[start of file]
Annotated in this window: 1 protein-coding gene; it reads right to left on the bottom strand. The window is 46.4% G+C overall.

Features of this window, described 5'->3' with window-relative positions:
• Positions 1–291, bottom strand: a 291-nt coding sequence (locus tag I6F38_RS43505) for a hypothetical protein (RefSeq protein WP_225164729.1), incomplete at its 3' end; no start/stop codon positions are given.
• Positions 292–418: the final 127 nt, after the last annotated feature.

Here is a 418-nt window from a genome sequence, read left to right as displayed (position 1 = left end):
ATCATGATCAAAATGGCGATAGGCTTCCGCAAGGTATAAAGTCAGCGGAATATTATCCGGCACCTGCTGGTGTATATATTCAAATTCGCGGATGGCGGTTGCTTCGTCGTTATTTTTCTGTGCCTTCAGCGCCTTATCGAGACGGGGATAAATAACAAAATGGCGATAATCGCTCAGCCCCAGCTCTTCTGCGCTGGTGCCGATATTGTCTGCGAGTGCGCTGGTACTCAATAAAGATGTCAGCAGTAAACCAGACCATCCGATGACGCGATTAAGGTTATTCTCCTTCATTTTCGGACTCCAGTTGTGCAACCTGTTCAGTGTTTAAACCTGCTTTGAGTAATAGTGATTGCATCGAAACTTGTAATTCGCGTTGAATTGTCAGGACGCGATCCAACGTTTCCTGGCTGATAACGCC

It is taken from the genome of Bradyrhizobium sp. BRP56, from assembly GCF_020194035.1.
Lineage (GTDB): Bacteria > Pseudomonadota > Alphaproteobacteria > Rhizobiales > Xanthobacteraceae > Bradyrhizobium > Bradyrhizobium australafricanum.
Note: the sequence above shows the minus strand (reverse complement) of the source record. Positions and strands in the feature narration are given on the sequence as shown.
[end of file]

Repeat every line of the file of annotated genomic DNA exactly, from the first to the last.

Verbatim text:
Annotated in this window: 1 protein-coding gene; it reads right to left on the bottom strand. The window is 46.4% G+C overall.

Features of this window, described 5'->3' with window-relative positions:
• Positions 1–291, bottom strand: a 291-nt coding sequence (locus tag I6F38_RS43505) for a hypothetical protein (RefSeq protein WP_225164729.1), incomplete at its 3' end; no start/stop codon positions are given.
• Positions 292–418: the final 127 nt, after the last annotated feature.

Here is a 418-nt window from a genome sequence, read left to right as displayed (position 1 = left end):
ATCATGATCAAAATGGCGATAGGCTTCCGCAAGGTATAAAGTCAGCGGAATATTATCCGGCACCTGCTGGTGTATATATTCAAATTCGCGGATGGCGGTTGCTTCGTCGTTATTTTTCTGTGCCTTCAGCGCCTTATCGAGACGGGGATAAATAACAAAATGGCGATAATCGCTCAGCCCCAGCTCTTCTGCGCTGGTGCCGATATTGTCTGCGAGTGCGCTGGTACTCAATAAAGATGTCAGCAGTAAACCAGACCATCCGATGACGCGATTAAGGTTATTCTCCTTCATTTTCGGACTCCAGTTGTGCAACCTGTTCAGTGTTTAAACCTGCTTTGAGTAATAGTGATTGCATCGAAACTTGTAATTCGCGTTGAATTGTCAGGACGCGATCCAACGTTTCCTGGCTGATAACGCC

It is taken from the genome of Bradyrhizobium sp. BRP56, from assembly GCF_020194035.1.
Lineage (GTDB): Bacteria > Pseudomonadota > Alphaproteobacteria > Rhizobiales > Xanthobacteraceae > Bradyrhizobium > Bradyrhizobium australafricanum.
Note: the sequence above shows the minus strand (reverse complement) of the source record. Positions and strands in the feature narration are given on the sequence as shown.